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On The Veiling Of Virgins by Tertullian

Chapter VIII.--The Argument E Contrario.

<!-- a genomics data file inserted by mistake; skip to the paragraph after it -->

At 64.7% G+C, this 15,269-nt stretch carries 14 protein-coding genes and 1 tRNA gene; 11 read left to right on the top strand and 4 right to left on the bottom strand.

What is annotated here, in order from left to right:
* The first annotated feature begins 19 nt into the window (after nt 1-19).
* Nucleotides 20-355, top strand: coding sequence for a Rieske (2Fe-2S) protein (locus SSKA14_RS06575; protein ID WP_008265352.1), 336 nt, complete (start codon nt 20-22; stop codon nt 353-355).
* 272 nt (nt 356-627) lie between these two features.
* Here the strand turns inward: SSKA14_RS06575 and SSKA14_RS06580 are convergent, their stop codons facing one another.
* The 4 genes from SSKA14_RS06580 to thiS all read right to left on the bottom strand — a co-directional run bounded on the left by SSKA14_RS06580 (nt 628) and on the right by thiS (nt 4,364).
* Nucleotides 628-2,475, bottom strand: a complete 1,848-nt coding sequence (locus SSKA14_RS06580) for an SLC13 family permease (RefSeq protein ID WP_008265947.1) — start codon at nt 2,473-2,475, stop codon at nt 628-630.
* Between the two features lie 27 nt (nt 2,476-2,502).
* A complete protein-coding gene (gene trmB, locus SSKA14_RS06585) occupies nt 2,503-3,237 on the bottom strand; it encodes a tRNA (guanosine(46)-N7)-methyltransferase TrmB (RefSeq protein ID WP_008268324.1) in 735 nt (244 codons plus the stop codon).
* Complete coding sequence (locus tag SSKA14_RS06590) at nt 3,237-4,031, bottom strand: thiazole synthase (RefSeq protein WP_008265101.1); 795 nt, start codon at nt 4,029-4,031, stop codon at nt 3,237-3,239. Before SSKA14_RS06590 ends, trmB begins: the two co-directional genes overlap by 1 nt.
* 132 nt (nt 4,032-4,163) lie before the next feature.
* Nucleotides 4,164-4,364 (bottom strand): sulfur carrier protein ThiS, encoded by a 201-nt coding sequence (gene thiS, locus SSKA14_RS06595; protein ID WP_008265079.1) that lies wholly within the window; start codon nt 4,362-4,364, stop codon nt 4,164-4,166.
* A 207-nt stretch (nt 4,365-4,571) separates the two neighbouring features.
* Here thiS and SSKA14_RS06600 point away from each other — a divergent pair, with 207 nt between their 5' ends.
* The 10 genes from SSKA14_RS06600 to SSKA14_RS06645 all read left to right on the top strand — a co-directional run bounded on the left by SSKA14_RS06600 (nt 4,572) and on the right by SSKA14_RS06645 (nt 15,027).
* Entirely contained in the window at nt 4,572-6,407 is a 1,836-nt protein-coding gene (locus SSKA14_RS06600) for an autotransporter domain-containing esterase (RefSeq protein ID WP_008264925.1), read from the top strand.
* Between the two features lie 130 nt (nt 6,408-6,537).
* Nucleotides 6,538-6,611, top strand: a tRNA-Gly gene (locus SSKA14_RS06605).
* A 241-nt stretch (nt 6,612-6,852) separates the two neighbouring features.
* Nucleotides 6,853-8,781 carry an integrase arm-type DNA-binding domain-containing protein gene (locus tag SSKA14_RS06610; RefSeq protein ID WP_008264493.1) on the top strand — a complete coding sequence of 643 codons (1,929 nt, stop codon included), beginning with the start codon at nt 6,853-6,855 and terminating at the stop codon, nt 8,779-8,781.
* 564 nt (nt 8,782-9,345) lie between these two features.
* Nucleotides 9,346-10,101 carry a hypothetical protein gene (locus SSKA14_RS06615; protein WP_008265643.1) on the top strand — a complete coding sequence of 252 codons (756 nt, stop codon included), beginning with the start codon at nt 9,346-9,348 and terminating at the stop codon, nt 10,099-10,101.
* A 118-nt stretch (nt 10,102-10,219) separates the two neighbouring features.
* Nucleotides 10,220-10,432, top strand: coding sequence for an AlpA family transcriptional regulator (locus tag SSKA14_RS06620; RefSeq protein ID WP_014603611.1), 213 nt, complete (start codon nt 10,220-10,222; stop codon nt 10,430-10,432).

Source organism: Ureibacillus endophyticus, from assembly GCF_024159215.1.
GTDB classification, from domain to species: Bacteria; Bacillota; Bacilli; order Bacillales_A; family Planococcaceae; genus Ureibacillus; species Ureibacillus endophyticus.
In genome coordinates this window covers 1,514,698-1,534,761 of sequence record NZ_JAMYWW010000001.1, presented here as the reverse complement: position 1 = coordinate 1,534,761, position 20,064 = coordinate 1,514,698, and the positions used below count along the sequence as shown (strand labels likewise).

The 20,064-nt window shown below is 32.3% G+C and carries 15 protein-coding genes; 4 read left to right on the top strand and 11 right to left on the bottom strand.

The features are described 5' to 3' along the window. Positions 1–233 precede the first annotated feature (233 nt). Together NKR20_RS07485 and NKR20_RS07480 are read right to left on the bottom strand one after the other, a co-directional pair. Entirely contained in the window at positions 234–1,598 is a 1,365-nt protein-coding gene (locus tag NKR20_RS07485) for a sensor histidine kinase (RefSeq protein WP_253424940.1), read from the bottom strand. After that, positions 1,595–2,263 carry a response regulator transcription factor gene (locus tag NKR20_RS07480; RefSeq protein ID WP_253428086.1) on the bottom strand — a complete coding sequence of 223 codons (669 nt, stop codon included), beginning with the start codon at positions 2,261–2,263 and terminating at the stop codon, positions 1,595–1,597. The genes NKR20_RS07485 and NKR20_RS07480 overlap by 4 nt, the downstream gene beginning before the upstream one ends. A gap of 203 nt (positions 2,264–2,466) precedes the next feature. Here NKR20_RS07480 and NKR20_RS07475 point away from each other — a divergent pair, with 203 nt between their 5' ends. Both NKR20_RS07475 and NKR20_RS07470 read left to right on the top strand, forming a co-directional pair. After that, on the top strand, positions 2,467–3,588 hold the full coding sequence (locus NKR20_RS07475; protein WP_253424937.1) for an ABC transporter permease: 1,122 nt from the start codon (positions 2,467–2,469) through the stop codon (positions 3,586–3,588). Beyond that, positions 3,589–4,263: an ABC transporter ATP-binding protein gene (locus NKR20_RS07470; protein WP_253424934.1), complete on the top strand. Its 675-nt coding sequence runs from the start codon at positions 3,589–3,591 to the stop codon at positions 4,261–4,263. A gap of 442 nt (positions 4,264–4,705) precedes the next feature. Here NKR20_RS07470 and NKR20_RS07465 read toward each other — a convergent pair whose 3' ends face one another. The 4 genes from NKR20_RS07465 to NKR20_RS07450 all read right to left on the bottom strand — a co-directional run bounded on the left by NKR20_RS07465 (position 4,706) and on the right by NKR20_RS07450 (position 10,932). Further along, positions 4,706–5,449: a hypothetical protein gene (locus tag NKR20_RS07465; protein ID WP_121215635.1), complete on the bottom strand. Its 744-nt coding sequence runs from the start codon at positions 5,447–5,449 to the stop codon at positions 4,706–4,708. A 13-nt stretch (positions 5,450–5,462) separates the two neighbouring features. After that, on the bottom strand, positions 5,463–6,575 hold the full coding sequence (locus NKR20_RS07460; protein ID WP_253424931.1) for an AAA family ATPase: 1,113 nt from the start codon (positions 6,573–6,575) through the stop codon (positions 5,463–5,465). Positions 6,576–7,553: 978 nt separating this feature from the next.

The contraries, at all events, of all these (considerations) effect that a man is not to cover his head: to wit, because he has not by nature been gifted with excess of hair; because to be shaven or shorn is not shameful to him; because it was not on his account that the angels transgressed; because his Head is Christ. Accordingly, since the apostle is treating of man and woman -- why the latter ought to be veiled, but the former not -- it is apparent why he has been silent as to the virgin; allowing, to wit, the virgin to be understood in the woman by the self-same reason by which he forbore to name the boy as implied in the man; embracing the whole order of either sex in the names proper (to each) of woman and man. So likewise Adam, while still intact, is surnamed in Genesis man: |She shall be called,| says he, |woman, because she hath been taken from her own man.| Thus was Adam a man before nuptial intercourse, in like manner as Eve a woman. On either side the apostle has made his sentence apply with sufficient plainness to the universal species of each sex; and briefly and fully, with so well-appointed a definition, he says, |Every woman.| What is |every,| but of every class, of every order, of every condition, of every dignity, of every age? -- if, (as is the case), |every| means total and entire, and in none of its parts defective. But the virgin is withal a part of the woman. Equally, too, with regard to not veiling the man, he says |every.| Behold two diverse names, Man and woman -- |every one| in each case: two laws, mutually distinctive; on the one hand (a law) of veiling, on the other (a law) of baring. Therefore, if the fact that it is said |every man| makes it plain that the name of man is common even to him who is not yet a man, a stripling male; (if), moreover, since the name is common according to nature, the law of not veiling him who among men is a virgin is common too according to discipline: why is it that it is not consequently prejudged that, woman being named, every woman-virgin is similarly comprised in the fellowship of the name, so as to be comprised too in the community of the law? If a virgin is not a woman, neither is a stripling a man. If the virgin is not covered on the plea that she is not a woman, let the stripling be covered on the plea that he is not a man. Let identity of virginity share equality of indulgence. As virgins are not compelled to be veiled, so let boys not be bidden to be unveiled. Why do we partly acknowledge the definition of the apostle, as absolute with regard to |every man,| without entering upon disquisitions as to why he has not withal named the boy; but partly prevaricate, though it is equally absolute with regard to |every woman?| |If any,| he says, |is contentious, we have not such a custom, nor (has) the Church of God.| He shows that there had been some contention about this point; for the extinction whereof he uses the whole compendiousness (of language): not naming the virgin, on the one hand, in order to show that there is to be no doubt about her veiling; and, on the other hand, naming |every woman,| whereas he would have named the virgin (had the question been confined to her). So, too, did the Corinthians themselves understand him. In fact, at this day the Corinthians do veil their virgins. What the apostles taught, their disciples approve.
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